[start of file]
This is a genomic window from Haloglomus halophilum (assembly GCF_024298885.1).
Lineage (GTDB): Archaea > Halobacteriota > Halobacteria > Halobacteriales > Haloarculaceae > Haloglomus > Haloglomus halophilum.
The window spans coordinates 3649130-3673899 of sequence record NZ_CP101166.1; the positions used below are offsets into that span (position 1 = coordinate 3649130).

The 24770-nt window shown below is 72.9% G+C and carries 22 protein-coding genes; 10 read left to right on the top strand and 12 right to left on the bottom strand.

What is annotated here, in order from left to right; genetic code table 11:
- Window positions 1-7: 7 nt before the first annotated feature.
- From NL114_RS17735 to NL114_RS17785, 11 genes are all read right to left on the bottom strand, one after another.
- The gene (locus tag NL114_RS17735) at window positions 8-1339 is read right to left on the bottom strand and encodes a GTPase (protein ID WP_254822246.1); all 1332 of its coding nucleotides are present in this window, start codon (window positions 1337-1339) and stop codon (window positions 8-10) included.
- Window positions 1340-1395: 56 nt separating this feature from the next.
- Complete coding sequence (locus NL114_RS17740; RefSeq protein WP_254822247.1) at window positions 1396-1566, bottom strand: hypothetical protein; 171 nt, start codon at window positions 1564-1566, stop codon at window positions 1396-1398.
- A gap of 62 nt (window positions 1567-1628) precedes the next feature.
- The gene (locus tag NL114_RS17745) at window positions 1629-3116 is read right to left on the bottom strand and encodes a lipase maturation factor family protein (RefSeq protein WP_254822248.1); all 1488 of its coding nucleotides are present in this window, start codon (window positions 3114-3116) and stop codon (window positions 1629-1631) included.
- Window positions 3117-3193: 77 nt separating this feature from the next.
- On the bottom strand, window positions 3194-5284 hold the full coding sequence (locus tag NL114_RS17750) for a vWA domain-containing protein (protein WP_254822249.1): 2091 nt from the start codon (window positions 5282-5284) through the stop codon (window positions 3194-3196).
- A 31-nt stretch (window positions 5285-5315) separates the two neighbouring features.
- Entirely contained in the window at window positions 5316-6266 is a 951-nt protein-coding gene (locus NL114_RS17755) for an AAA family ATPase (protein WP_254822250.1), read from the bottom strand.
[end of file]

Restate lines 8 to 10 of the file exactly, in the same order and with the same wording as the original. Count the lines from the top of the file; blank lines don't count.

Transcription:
- The gene (locus tag NL114_RS17735) at window positions 8-1339 is read right to left on the bottom strand and encodes a GTPase (protein ID WP_254822246.1); all 1332 of its coding nucleotides are present in this window, start codon (window positions 1337-1339) and stop codon (window positions 8-10) included.
- Window positions 1340-1395: 56 nt separating this feature from the next.
- Complete coding sequence (locus NL114_RS17740; RefSeq protein WP_254822247.1) at window positions 1396-1566, bottom strand: hypothetical protein; 171 nt, start codon at window positions 1564-1566, stop codon at window positions 1396-1398.